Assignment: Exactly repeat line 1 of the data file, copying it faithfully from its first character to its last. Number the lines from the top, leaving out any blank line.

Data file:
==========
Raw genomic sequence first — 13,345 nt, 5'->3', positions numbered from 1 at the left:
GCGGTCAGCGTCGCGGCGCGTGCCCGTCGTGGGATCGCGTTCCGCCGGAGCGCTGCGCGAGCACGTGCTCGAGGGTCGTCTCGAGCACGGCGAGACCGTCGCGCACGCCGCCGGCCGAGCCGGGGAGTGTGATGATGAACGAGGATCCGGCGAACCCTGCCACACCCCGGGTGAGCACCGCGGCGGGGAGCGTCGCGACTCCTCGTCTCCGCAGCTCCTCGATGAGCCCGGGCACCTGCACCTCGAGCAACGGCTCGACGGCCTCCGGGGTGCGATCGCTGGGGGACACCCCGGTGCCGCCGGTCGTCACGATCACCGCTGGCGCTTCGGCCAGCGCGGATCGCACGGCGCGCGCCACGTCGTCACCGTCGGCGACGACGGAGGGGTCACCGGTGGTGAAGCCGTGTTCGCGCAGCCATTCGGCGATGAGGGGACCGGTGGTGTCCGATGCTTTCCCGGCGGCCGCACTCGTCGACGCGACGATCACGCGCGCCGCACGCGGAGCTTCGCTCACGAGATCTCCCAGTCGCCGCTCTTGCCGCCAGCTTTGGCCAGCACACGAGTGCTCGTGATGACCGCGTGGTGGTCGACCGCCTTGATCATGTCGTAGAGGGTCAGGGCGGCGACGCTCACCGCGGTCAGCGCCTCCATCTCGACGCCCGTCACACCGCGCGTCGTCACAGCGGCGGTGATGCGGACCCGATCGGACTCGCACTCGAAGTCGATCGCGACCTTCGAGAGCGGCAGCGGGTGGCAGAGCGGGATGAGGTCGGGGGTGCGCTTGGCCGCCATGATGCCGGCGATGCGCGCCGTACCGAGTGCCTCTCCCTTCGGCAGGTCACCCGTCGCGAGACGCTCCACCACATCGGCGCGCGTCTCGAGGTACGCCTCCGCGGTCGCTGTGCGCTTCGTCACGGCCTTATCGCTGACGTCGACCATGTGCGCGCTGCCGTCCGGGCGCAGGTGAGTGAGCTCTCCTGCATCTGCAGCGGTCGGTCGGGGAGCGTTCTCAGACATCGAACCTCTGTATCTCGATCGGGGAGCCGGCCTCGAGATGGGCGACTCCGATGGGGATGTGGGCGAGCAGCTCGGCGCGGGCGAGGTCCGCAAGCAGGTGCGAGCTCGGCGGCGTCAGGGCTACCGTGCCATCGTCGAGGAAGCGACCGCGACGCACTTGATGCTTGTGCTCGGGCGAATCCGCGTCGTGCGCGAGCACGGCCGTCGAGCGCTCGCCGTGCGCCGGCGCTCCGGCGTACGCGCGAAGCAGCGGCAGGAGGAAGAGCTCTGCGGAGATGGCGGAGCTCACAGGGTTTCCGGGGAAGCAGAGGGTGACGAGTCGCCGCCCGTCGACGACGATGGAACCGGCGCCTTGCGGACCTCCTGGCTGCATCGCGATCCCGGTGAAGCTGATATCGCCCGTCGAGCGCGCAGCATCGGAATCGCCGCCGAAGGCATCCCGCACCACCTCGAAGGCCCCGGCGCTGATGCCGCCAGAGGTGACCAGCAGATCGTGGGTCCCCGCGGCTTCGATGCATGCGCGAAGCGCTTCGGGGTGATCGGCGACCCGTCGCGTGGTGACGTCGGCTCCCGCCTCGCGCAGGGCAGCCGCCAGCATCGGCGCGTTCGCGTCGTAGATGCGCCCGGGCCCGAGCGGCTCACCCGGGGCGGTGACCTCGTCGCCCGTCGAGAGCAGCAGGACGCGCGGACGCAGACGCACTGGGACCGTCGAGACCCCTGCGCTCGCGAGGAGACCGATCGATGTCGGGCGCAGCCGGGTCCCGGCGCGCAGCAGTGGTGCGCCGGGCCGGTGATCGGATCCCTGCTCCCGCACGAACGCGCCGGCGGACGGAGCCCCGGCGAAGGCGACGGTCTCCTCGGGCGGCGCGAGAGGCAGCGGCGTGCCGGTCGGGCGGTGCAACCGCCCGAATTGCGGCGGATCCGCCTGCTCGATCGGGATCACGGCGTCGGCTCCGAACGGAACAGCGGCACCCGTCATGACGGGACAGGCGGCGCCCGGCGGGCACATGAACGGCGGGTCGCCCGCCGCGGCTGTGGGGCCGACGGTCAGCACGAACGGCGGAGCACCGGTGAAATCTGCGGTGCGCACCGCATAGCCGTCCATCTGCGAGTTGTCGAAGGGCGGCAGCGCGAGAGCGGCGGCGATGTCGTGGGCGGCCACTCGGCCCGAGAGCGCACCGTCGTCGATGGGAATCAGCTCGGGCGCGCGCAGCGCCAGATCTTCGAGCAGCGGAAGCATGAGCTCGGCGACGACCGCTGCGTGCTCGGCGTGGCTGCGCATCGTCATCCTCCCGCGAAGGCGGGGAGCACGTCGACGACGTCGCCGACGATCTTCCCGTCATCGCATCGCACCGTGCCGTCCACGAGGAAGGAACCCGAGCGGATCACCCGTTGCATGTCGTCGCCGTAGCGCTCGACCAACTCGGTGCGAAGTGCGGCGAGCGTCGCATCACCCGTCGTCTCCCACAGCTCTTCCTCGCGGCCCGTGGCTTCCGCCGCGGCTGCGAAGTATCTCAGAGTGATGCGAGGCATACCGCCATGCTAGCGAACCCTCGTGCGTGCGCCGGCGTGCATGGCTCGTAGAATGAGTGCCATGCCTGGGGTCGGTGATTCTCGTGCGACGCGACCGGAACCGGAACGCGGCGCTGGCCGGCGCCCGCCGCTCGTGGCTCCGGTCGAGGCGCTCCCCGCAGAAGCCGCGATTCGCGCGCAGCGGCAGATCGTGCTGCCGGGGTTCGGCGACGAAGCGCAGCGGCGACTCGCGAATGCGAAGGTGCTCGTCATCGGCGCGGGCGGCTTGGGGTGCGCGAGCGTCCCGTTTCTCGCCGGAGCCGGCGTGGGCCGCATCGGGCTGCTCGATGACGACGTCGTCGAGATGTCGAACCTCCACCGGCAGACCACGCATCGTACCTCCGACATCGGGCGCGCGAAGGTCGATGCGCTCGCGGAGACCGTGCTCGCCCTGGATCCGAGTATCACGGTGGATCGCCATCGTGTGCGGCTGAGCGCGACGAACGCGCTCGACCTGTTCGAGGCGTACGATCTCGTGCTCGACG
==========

Raw genomic sequence first — 13,345 nt, 5'->3', positions numbered from 1 at the left: